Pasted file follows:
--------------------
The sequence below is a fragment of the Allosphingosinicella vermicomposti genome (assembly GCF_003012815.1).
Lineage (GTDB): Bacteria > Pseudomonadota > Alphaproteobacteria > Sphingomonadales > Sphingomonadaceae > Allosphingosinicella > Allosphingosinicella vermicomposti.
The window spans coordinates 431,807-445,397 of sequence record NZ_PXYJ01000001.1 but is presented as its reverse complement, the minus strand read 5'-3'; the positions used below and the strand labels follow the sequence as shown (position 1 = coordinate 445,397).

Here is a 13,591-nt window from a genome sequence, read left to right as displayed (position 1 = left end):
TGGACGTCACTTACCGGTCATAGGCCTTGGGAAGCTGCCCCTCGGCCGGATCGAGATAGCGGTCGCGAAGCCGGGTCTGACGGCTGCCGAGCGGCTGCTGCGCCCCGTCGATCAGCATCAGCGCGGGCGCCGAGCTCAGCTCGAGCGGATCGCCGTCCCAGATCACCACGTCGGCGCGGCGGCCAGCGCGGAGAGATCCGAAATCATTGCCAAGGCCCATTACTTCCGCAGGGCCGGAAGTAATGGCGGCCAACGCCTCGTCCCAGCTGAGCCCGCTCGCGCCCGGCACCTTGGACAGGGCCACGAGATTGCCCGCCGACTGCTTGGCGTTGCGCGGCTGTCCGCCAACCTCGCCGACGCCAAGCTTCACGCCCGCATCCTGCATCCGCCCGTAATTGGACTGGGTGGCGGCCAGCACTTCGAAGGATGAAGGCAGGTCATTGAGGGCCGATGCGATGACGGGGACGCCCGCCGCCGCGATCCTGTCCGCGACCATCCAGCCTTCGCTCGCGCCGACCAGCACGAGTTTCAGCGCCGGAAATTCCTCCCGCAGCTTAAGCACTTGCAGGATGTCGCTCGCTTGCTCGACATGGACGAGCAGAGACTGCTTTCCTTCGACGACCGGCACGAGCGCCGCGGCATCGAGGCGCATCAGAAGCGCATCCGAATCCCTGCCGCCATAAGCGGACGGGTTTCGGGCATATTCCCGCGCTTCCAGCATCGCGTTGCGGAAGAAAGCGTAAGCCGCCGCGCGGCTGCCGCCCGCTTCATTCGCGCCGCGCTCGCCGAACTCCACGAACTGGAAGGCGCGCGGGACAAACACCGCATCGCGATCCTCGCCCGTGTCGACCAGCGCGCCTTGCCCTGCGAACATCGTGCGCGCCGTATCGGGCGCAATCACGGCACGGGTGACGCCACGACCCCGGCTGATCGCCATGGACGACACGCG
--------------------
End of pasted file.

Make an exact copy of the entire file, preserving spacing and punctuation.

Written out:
The sequence below is a fragment of the Allosphingosinicella vermicomposti genome (assembly GCF_003012815.1).
Lineage (GTDB): Bacteria > Pseudomonadota > Alphaproteobacteria > Sphingomonadales > Sphingomonadaceae > Allosphingosinicella > Allosphingosinicella vermicomposti.
The window spans coordinates 431,807-445,397 of sequence record NZ_PXYJ01000001.1 but is presented as its reverse complement, the minus strand read 5'-3'; the positions used below and the strand labels follow the sequence as shown (position 1 = coordinate 445,397).

Here is a 13,591-nt window from a genome sequence, read left to right as displayed (position 1 = left end):
TGGACGTCACTTACCGGTCATAGGCCTTGGGAAGCTGCCCCTCGGCCGGATCGAGATAGCGGTCGCGAAGCCGGGTCTGACGGCTGCCGAGCGGCTGCTGCGCCCCGTCGATCAGCATCAGCGCGGGCGCCGAGCTCAGCTCGAGCGGATCGCCGTCCCAGATCACCACGTCGGCGCGGCGGCCAGCGCGGAGAGATCCGAAATCATTGCCAAGGCCCATTACTTCCGCAGGGCCGGAAGTAATGGCGGCCAACGCCTCGTCCCAGCTGAGCCCGCTCGCGCCCGGCACCTTGGACAGGGCCACGAGATTGCCCGCCGACTGCTTGGCGTTGCGCGGCTGTCCGCCAACCTCGCCGACGCCAAGCTTCACGCCCGCATCCTGCATCCGCCCGTAATTGGACTGGGTGGCGGCCAGCACTTCGAAGGATGAAGGCAGGTCATTGAGGGCCGATGCGATGACGGGGACGCCCGCCGCCGCGATCCTGTCCGCGACCATCCAGCCTTCGCTCGCGCCGACCAGCACGAGTTTCAGCGCCGGAAATTCCTCCCGCAGCTTAAGCACTTGCAGGATGTCGCTCGCTTGCTCGACATGGACGAGCAGAGACTGCTTTCCTTCGACGACCGGCACGAGCGCCGCGGCATCGAGGCGCATCAGAAGCGCATCCGAATCCCTGCCGCCATAAGCGGACGGGTTTCGGGCATATTCCCGCGCTTCCAGCATCGCGTTGCGGAAGAAAGCGTAAGCCGCCGCGCGGCTGCCGCCCGCTTCATTCGCGCCGCGCTCGCCGAACTCCACGAACTGGAAGGCGCGCGGGACAAACACCGCATCGCGATCCTCGCCCGTGTCGACCAGCGCGCCTTGCCCTGCGAACATCGTGCGCGCCGTATCGGGCGCAATCACGGCACGGGTGACGCCACGACCCCGGCTGATCGCCATGGACGACACGCG